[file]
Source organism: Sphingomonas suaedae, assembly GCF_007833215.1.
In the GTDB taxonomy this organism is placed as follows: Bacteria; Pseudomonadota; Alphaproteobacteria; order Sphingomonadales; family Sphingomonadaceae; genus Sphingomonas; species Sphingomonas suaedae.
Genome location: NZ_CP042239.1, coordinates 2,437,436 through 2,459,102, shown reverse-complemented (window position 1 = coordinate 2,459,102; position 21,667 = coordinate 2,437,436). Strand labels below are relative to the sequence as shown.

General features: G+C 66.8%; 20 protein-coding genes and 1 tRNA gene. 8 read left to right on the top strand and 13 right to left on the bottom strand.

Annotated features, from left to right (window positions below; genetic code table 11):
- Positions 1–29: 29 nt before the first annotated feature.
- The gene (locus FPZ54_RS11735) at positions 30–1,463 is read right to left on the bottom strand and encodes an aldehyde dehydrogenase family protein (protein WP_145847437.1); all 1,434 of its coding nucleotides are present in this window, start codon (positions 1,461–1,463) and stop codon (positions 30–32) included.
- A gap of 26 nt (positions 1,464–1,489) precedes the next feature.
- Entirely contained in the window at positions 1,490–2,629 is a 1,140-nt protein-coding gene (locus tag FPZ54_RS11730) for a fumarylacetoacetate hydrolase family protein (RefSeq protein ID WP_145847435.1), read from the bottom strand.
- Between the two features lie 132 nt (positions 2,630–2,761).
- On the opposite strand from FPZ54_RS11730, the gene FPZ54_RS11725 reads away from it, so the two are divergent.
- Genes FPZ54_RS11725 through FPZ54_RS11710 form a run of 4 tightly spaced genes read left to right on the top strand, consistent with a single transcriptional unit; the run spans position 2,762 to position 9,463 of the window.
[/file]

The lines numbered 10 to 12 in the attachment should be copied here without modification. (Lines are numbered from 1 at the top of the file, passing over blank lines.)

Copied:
- Between the two features lie 132 nt (positions 2,630–2,761).
- On the opposite strand from FPZ54_RS11730, the gene FPZ54_RS11725 reads away from it, so the two are divergent.
- Genes FPZ54_RS11725 through FPZ54_RS11710 form a run of 4 tightly spaced genes read left to right on the top strand, consistent with a single transcriptional unit; the run spans position 2,762 to position 9,463 of the window.